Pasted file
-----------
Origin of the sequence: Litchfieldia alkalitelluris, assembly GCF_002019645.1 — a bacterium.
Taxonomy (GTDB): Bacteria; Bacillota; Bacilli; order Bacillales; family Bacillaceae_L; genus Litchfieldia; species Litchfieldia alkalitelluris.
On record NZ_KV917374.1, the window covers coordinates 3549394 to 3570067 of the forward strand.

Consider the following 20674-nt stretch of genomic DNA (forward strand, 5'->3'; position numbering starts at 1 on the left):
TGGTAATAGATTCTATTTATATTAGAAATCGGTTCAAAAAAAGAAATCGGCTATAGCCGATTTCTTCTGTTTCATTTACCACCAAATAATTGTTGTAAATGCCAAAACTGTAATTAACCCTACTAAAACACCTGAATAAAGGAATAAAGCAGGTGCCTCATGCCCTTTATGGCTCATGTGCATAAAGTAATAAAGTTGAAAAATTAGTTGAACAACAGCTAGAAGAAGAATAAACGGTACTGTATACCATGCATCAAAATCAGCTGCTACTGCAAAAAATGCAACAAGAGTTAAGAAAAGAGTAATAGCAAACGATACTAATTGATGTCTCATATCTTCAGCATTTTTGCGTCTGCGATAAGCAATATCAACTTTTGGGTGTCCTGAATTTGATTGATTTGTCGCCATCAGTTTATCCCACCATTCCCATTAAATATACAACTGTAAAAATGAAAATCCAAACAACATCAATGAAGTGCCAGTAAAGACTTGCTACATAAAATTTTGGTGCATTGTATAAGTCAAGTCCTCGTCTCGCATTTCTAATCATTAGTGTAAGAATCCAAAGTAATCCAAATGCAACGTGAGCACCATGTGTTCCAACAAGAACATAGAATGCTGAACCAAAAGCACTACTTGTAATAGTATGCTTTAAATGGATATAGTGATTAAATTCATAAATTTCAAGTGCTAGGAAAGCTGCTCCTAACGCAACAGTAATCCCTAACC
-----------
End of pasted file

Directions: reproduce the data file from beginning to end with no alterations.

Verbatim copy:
Origin of the sequence: Litchfieldia alkalitelluris, assembly GCF_002019645.1 — a bacterium.
Taxonomy (GTDB): Bacteria; Bacillota; Bacilli; order Bacillales; family Bacillaceae_L; genus Litchfieldia; species Litchfieldia alkalitelluris.
On record NZ_KV917374.1, the window covers coordinates 3549394 to 3570067 of the forward strand.

Consider the following 20674-nt stretch of genomic DNA (forward strand, 5'->3'; position numbering starts at 1 on the left):
TGGTAATAGATTCTATTTATATTAGAAATCGGTTCAAAAAAAGAAATCGGCTATAGCCGATTTCTTCTGTTTCATTTACCACCAAATAATTGTTGTAAATGCCAAAACTGTAATTAACCCTACTAAAACACCTGAATAAAGGAATAAAGCAGGTGCCTCATGCCCTTTATGGCTCATGTGCATAAAGTAATAAAGTTGAAAAATTAGTTGAACAACAGCTAGAAGAAGAATAAACGGTACTGTATACCATGCATCAAAATCAGCTGCTACTGCAAAAAATGCAACAAGAGTTAAGAAAAGAGTAATAGCAAACGATACTAATTGATGTCTCATATCTTCAGCATTTTTGCGTCTGCGATAAGCAATATCAACTTTTGGGTGTCCTGAATTTGATTGATTTGTCGCCATCAGTTTATCCCACCATTCCCATTAAATATACAACTGTAAAAATGAAAATCCAAACAACATCAATGAAGTGCCAGTAAAGACTTGCTACATAAAATTTTGGTGCATTGTATAAGTCAAGTCCTCGTCTCGCATTTCTAATCATTAGTGTAAGAATCCAAAGTAATCCAAATGCAACGTGAGCACCATGTGTTCCAACAAGAACATAGAATGCTGAACCAAAAGCACTACTTGTAATAGTATGCTTTAAATGGATATAGTGATTAAATTCATAAATTTCAAGTGCTAGGAAAGCTGCTCCTAACGCAACAGTAATCCCTAACC